Air cargo is a vital component of the aviation ecosystem that supports trade and economic development.
From an economic perspective, according to the Air Transport Action Group (ATAG), while air transport carries around 0.5% of the volume of world trade shipments, it is over 35% by value – meaning that goods shipped by air are very high value commodities, often times perishable or time-sensitive. One example is fresh products including fruits, vegetables, sea food, and flowers. Every year, hundreds of thousands of tonnes of cut flowers are flown around the world in the weeks before Valentine and Mothers’ Day. Most of them originating from Africa and Latin America and destinated to North America, Europe and Asia.
The value of air cargo to airlines, governments, shippers, and consignees has become more evident in the response to the COVID-19 crisis. Not only did the demand for cargo increase due to changes in the retail environment, but now as we move into the recovery phase, it is critical for the pharmaceutical industry, that relies on air transport for delivery of time-sensitive medical supplies, particularly vaccines. The airline business model changed overnight in response to COVID-19 with the closure of borders for passenger traffic but high demand for cargo operations with airlines also converting their passenger aircraft into all cargo aircraft.
As airports seek to generate revenue from cargo opportunities, it will be critical to understand the potential market, the regulatory environment, and the operational needs for new or increased cargo operations. The need for a clear cargo strategy will help further the airport’s understanding of the current landscape and opportunities as well as build a robust business plan for the future. The diversification of revenue streams is also particularly welcome in the current environment.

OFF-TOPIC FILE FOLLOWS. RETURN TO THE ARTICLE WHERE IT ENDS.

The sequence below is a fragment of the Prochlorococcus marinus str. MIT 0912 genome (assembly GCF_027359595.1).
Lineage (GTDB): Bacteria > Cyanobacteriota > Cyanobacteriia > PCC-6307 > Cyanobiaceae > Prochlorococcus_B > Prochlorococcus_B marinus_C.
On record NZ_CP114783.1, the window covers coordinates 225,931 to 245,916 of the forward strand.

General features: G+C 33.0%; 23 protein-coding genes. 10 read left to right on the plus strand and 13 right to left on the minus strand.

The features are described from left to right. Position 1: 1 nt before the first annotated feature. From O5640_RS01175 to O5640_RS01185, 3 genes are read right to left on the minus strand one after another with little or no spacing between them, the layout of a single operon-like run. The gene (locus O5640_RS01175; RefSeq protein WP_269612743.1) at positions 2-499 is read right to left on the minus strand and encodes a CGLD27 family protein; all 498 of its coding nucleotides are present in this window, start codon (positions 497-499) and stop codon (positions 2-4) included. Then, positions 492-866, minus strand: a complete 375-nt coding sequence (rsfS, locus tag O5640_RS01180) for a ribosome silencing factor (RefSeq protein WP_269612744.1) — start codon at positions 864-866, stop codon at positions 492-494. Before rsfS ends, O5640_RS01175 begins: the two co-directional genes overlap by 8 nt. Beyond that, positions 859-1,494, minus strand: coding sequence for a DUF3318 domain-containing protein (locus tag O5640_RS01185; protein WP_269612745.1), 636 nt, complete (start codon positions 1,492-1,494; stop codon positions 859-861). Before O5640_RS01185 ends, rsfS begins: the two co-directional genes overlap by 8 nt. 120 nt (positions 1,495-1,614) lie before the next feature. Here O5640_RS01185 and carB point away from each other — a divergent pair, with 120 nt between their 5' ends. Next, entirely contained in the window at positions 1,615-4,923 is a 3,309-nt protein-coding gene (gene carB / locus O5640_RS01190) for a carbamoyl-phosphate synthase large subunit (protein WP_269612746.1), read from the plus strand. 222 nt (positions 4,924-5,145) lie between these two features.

Increases in cargo operations can also create new challenges for the airport, in particular if larger aircraft will be operated or normal operating hours extended, with the introduction of night flights for example. These changes in the operating environment have to be considered and analyzed so as to mitigate any risks or impacts.
During the COVID-19 crisis, passenger flight schedules could no longer be a reliable indicator of cargo capacity. Frequency of operations for a particular route was driven by the cargo rather than passenger volumes. Network visibility was vital. The industry was compelled to swiftly deploy digital platforms which enabled ad-hoc and regular users to understand capacity availability and make bookings.
As flights return to pre-COVID levels, the effort is to scale these digital practices and reduce the need for manual inputs such that cargo schedules and capacity availability are accurately known and visible to customers. Physical document exchange between cargo facilities, and digitalized operational decisions and information exchanges will not only advance efficiency but encourage safe and secure exchange between stakeholders.
It is expected that many aspects of the cargo journey, including customs, will shift to a digital process. Widespread acceptance of a single standard will provide common approach and swiftly adopted paperless solutions. As we look to the future, efficient, sustainable, touchless digital solutions shall be embedded within cargo operations. It is essential that digital infrastructure is also put in place for customs and facilitation processes with widespread international adoption such that the cargo network functions effectively.